Cancer Awareness and Prevention
Cancer prevention is action
taken to lower the risk of getting cancer. This can include maintaining a healthy
lifestyle, avoiding exposure to known cancer-causing substances, and taking
medicines or vaccines that can prevent cancer from developing.
Lung cancer risk is largely a function of older age combined with extensive cigarette smoking history. Lung cancer is more common in men than women and in those of lower socioeconomic status. Patterns of lung cancer according to demographic characteristics tend to be strongly correlated with historical patterns of cigarette smoking prevalence. An exception to this is the very high rate of lung cancer in African American men, a group whose very high lung cancer death rate is not explainable simply by historical smoking patterns.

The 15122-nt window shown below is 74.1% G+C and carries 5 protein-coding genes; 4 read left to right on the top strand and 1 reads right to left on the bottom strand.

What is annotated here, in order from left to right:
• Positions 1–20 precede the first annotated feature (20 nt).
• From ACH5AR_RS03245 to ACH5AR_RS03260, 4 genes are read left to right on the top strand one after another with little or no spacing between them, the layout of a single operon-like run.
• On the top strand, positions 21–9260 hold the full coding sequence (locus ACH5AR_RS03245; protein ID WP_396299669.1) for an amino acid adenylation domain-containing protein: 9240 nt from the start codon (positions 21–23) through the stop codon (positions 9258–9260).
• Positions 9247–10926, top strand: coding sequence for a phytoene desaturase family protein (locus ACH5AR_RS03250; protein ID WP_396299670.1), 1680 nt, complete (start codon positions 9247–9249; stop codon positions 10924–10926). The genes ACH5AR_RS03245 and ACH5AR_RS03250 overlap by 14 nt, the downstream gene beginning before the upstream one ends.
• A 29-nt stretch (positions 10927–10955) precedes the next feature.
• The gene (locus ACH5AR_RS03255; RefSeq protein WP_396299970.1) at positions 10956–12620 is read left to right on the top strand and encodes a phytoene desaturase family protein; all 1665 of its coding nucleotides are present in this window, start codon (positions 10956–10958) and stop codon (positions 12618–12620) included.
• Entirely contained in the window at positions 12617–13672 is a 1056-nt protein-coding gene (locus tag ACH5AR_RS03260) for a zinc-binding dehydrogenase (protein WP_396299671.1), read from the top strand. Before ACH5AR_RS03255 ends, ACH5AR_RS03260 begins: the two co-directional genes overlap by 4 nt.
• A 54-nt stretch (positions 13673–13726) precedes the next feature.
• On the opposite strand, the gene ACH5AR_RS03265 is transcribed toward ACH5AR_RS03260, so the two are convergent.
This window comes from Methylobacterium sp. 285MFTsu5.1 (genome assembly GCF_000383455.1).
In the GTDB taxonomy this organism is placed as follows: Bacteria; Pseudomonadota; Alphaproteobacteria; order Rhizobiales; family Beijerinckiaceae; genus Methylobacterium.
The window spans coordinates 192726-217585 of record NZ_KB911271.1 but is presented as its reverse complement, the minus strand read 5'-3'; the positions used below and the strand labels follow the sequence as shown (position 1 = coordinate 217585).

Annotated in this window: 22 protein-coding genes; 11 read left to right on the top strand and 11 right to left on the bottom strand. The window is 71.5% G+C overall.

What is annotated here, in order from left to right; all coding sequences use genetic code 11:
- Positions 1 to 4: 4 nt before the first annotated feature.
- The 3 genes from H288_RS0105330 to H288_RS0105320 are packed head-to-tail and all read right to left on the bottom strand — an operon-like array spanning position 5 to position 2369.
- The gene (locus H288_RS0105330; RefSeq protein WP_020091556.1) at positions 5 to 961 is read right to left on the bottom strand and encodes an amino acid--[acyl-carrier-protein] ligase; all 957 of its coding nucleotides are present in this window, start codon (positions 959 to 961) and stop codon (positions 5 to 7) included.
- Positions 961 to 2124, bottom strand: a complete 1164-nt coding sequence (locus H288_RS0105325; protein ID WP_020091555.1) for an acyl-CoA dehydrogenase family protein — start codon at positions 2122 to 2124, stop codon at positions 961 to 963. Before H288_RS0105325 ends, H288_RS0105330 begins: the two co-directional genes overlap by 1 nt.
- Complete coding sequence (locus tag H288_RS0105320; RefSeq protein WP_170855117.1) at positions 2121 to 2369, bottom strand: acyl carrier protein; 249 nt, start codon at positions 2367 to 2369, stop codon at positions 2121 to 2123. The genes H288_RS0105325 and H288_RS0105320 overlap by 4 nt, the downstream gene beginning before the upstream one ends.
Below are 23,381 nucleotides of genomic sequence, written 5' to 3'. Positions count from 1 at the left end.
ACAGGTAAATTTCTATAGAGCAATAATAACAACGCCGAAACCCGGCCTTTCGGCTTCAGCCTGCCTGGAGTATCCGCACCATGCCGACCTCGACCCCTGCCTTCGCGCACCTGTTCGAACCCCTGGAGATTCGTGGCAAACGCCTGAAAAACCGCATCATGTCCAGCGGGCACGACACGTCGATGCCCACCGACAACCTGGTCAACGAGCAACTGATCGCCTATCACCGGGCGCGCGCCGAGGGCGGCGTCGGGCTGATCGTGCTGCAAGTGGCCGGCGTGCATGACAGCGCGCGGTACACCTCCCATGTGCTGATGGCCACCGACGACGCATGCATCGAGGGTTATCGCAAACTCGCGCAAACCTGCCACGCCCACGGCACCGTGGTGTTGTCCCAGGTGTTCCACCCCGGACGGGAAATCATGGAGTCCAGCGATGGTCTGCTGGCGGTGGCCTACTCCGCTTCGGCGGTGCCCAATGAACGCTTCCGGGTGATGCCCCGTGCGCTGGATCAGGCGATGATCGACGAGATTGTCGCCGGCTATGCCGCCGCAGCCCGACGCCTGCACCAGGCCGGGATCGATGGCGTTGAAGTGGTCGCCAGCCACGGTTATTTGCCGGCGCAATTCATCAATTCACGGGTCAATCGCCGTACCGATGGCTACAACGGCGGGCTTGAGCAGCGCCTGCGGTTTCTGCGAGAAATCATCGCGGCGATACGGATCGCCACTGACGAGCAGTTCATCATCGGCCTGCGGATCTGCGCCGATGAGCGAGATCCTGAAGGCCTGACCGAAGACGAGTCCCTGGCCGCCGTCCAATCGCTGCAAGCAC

In non-smokers, important lung cancer risk factors are exposure to second-hand smoke, exposure to ionizing radiation, and occupational exposure to lung carcinogens, such as asbestos. Radiation exposures relevant to the general population include environmental exposure to radon and radiation exposures administered in the medical care setting, particularly when administered at high doses, such as radiation therapy to the chest or breast. Cigarette smoking often interacts with these other factors. There are several examples, including radon exposure and asbestos exposure, in which the combined exposure to cigarette smoke plus another risk factor results in an increase in risk that is much greater than the sum of the risks associated with each factor alone.
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